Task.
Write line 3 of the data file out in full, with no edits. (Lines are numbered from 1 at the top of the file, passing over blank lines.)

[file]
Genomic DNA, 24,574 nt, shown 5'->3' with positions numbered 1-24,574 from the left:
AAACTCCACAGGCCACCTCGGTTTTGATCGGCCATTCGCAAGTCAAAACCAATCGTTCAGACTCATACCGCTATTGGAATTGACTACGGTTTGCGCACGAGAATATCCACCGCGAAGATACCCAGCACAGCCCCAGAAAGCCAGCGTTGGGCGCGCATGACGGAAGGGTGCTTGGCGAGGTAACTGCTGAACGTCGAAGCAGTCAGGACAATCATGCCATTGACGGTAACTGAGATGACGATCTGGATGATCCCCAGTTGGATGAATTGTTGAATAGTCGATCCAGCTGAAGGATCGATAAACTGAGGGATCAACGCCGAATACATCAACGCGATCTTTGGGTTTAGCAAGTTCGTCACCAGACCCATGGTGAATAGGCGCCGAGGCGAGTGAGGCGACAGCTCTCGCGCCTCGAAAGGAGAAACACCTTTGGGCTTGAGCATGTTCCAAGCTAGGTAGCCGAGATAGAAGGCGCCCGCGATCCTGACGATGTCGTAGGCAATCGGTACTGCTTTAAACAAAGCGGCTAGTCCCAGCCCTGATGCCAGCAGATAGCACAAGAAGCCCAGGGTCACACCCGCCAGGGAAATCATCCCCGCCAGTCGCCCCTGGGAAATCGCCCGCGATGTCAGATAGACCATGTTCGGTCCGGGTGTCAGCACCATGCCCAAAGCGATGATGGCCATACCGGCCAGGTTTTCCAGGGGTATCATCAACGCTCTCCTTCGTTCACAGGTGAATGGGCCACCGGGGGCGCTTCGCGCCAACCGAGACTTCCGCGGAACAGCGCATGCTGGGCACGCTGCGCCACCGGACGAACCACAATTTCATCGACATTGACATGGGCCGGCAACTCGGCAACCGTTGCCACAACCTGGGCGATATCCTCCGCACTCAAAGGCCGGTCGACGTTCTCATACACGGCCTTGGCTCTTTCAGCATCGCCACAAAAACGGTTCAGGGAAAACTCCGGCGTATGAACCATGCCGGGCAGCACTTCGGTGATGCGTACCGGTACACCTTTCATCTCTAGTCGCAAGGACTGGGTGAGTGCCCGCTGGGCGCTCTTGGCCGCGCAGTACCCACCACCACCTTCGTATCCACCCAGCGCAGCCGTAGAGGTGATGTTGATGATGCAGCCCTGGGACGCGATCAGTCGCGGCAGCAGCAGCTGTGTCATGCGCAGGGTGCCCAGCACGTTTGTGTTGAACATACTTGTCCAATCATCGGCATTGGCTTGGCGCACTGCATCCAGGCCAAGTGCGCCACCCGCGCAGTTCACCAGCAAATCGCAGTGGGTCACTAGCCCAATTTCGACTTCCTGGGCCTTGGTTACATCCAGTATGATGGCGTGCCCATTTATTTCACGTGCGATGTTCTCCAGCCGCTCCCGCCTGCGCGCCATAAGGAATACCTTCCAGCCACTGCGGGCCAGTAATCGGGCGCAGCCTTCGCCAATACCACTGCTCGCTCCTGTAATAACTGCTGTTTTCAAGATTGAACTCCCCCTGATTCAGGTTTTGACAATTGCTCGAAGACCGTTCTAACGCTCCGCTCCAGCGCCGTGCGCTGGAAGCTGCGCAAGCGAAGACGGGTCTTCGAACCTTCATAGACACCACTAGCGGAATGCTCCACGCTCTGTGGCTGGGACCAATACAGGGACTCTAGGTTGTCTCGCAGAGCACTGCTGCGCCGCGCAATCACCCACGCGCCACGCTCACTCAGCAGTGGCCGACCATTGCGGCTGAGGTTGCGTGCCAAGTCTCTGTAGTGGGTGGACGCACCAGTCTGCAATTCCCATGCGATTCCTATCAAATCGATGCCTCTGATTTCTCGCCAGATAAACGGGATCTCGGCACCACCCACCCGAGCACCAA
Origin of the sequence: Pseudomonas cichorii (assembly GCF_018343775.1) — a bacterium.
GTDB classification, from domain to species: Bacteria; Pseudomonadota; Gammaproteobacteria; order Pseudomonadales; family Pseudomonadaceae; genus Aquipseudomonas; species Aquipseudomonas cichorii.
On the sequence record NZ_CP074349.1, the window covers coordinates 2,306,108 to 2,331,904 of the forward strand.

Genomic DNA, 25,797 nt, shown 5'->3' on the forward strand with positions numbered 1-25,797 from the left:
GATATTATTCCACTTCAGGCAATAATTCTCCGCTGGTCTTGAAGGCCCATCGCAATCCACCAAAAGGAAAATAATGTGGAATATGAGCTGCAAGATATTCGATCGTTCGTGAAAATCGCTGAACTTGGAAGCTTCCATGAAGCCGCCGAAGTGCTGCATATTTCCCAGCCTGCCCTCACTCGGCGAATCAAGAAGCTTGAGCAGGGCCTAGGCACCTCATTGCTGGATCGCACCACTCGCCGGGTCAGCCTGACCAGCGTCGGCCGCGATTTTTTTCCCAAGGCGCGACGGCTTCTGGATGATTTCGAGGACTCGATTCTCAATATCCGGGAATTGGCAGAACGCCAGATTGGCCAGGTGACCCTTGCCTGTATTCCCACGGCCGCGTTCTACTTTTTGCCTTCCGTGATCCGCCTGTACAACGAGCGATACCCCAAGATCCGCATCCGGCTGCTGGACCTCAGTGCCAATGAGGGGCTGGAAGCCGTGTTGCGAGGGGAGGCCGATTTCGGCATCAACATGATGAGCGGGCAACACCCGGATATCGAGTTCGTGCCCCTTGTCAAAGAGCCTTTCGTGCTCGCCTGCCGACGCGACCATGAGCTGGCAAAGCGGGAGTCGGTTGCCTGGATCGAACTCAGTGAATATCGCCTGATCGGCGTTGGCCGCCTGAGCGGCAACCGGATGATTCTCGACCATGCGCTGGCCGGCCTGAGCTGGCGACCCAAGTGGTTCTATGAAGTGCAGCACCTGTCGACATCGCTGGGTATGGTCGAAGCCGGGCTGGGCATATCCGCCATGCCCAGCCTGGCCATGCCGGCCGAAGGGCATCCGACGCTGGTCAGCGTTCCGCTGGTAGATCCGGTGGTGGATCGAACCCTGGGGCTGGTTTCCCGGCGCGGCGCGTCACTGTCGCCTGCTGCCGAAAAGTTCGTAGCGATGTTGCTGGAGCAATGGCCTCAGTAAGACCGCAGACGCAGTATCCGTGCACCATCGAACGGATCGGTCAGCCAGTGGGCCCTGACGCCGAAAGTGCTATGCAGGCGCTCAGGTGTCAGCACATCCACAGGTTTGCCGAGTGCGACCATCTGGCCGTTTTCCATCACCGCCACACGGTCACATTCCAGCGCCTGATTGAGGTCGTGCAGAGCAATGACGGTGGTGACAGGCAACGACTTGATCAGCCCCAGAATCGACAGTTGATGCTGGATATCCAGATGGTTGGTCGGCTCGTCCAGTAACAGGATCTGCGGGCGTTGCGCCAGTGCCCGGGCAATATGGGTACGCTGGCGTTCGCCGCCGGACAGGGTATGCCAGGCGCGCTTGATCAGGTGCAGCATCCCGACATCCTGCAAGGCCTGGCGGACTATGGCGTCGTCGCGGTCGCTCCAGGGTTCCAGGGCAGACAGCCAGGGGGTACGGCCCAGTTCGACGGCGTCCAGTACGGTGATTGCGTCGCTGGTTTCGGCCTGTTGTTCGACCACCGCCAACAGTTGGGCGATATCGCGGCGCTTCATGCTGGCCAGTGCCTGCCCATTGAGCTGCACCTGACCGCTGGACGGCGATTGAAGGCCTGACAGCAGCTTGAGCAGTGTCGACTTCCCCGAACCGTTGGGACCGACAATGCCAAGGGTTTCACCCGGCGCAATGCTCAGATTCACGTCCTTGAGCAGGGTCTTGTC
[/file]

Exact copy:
Origin of the sequence: Pseudomonas cichorii (assembly GCF_018343775.1) — a bacterium.